DCSO loses a deputy
The members of the Douglas County Sheriff’s Office have reacted to the drowning death of Deputy Edward Callahan with shock and sadness.
“This is a really tragic event. Emotions are running pretty high with our staff,” said Sheriff Ron Pierini. “Ed was a very positive individual, a very sincere person. He was a real team player. He did an excellent job.”
Callahan, 54, died Sunday evening when a dinghy he and two other men were in capsized near Zephyr Cove Marina in Lake Tahoe, about 200 feet from shore in water about 15 feet deep.
“We’ve never lost an officer before,” Pierini said. “Probably the last time was in the 1800s. In modern police time, we’ve never lost an officer.”
Callahan and Reserve Deputy Wes Rice, who patrol the Douglas County portion of the Lake for the sheriff’s office, had tied the DCSO boat to a buoy, and a marina boat was in the process of picking them up.
A marina employee came over to their boat in a dinghy, and when Rice and Callahan got into the boat, it capsized. Pierini said the sheriff’s office believes a wave caused the boat to turn over.
All three men were thrown into the water, and Rice and the other man were able to swim to the safety of the DCSO boat.
The air temperature at the time was about 50 degrees, with winds more than 20 mph. The water temperature was estimated to be in the 40s.
“Hypothermia is a very serious problem,” Pierini said. “From what I understand, the muscles contract, breathing becomes almost impossible and you just lose the ability to function. It just overwhelms you. At the time this happened, they could only last a couple of minutes.”
Following standard procedure, the two men tied the boat up to the buoy to keep it in the water rather than bringing it to shore. Having it on the Lake instead of out of the water, Pierini said, is essential for being able to respond quickly to emergencies.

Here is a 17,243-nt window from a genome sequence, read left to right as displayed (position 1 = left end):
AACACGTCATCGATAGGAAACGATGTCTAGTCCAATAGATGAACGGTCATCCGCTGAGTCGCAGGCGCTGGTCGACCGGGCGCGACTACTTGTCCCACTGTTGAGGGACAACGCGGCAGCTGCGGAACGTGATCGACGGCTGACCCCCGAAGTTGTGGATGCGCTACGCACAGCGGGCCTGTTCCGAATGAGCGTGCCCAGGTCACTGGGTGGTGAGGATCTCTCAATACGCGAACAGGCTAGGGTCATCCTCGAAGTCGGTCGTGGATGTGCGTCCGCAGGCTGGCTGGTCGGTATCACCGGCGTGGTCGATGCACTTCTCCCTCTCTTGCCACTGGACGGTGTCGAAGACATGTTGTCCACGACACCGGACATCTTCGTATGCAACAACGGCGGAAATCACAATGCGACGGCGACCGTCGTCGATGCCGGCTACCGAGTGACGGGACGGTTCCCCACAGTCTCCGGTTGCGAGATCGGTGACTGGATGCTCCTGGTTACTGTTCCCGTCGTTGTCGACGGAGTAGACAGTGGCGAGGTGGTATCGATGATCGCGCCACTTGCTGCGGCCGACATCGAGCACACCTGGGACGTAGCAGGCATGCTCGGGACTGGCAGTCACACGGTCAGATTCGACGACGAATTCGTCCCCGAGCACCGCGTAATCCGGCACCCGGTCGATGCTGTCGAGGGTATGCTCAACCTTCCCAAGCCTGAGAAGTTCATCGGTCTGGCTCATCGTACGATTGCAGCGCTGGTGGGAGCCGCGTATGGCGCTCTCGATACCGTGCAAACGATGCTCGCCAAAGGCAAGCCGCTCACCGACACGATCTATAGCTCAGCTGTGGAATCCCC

Rice and the Zephyr Cove employee were treated and released for hypothermia, as well as another deputy, Brian Johnson, who responded to the scene. Johnson was on patrol when called to the scene. A boat took him and his partner out to the site of the accident. Johnson stripped off his gear and jumped in but was unable to save Callahan.
Callahan and Rice had removed their life jackets on the DCSO boat, but the dinghy contained life preservers. However, the boat capsized before they had an opportunity to put them on.
“You can second guess and say, ‘sure it would have been better if they had (life preservers) on, but Ed Callahan had 30 years of experience. He knew what he was doing,” Pierini said. “You’re talking about people with a vast amount of experience. Between Ed and Wes, they probably have 2,000 runs. They never had any incidents like this before, but it only takes one.”
Callahan was a retired United States Customs Agent and had been a member of the Marine Corps. He and Rice patrolled the Lake in the summer time, and the day of the accident was the second day the boat was in use this year. This was Callahan’s third year patrolling the Lake for the sheriff’s office.
People die on the Lake each year, Pierini said, and having the boat patrol is important. Cold waters, high winds and the number of tourists unfamiliar with the environment are some of the reasons the Lake can be dangerous.
“It’s a very beautiful lake, but it can be a very treacherous lake at the same time,” Pierini said.
Pierini said Callahan and Rice were well known at the Lake, and the sheriff’s office often received compliments about their work.
His partner’s death has been difficult for Rice, Pierini said.
“They were more than just partners. They were also very good friends, very close friends,” Pierini said. “He’s doing better than most (would), but I think it will be a difficult process for him.”
Callahan leaves a wife and three children. He and his wife were in the process of selling their home in California to move to the Zephyr Cove area, Pierini said. He had been traveling to the Lake for the summers, to work on the boat patrol.
The funeral will be held Friday in Hemet, Calif. On June 2, a memorial service will be held at the Zephyr Cove Marina at 10 a.m.
“I think that will help our people have some closure to this event,” Pierini said, “and Ed had a lot of friends in the Zephyr Cove area.”
Inquiries as to whether a memorial fund will be set up can be made at the sheriff’s office at 782-9900.
Pierini said numerous other law enforcement agencies have contacted DCSO to express sympathy and to offer any help possible.
“A lot of us are obviously upset. He was a good friend and a good employee,” Pierini said. “It’s a tragic accident. It could happen to anyone. Even the best can have accidents. He’s going to be missed by everyone.”
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